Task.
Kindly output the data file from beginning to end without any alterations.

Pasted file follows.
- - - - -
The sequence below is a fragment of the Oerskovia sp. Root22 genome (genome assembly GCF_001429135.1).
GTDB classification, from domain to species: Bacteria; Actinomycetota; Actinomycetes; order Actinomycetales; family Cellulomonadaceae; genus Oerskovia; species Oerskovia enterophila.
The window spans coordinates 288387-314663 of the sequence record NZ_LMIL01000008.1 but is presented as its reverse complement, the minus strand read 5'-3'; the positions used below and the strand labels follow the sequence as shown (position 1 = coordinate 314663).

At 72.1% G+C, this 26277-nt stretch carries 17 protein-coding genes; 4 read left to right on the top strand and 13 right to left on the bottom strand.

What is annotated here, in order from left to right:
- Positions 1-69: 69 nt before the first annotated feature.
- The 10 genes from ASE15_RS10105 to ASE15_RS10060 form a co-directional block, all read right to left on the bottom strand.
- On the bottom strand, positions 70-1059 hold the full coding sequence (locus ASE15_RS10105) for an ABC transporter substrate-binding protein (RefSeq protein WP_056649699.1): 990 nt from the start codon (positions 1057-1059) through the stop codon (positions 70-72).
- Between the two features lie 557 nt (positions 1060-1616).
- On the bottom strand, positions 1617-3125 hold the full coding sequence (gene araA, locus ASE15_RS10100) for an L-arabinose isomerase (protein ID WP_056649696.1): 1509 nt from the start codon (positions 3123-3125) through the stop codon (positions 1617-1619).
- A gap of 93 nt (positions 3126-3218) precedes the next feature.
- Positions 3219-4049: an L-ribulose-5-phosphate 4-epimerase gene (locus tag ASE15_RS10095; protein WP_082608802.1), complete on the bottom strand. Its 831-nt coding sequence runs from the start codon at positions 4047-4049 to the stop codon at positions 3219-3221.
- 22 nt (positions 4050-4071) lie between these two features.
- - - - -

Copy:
The sequence below is a fragment of the Oerskovia sp. Root22 genome (genome assembly GCF_001429135.1).
GTDB classification, from domain to species: Bacteria; Actinomycetota; Actinomycetes; order Actinomycetales; family Cellulomonadaceae; genus Oerskovia; species Oerskovia enterophila.
The window spans coordinates 288387-314663 of the sequence record NZ_LMIL01000008.1 but is presented as its reverse complement, the minus strand read 5'-3'; the positions used below and the strand labels follow the sequence as shown (position 1 = coordinate 314663).

At 72.1% G+C, this 26277-nt stretch carries 17 protein-coding genes; 4 read left to right on the top strand and 13 right to left on the bottom strand.

What is annotated here, in order from left to right:
- Positions 1-69: 69 nt before the first annotated feature.
- The 10 genes from ASE15_RS10105 to ASE15_RS10060 form a co-directional block, all read right to left on the bottom strand.
- On the bottom strand, positions 70-1059 hold the full coding sequence (locus ASE15_RS10105) for an ABC transporter substrate-binding protein (RefSeq protein WP_056649699.1): 990 nt from the start codon (positions 1057-1059) through the stop codon (positions 70-72).
- Between the two features lie 557 nt (positions 1060-1616).
- On the bottom strand, positions 1617-3125 hold the full coding sequence (gene araA, locus ASE15_RS10100) for an L-arabinose isomerase (protein ID WP_056649696.1): 1509 nt from the start codon (positions 3123-3125) through the stop codon (positions 1617-1619).
- A gap of 93 nt (positions 3126-3218) precedes the next feature.
- Positions 3219-4049: an L-ribulose-5-phosphate 4-epimerase gene (locus tag ASE15_RS10095; protein WP_082608802.1), complete on the bottom strand. Its 831-nt coding sequence runs from the start codon at positions 4047-4049 to the stop codon at positions 3219-3221.
- 22 nt (positions 4050-4071) lie between these two features.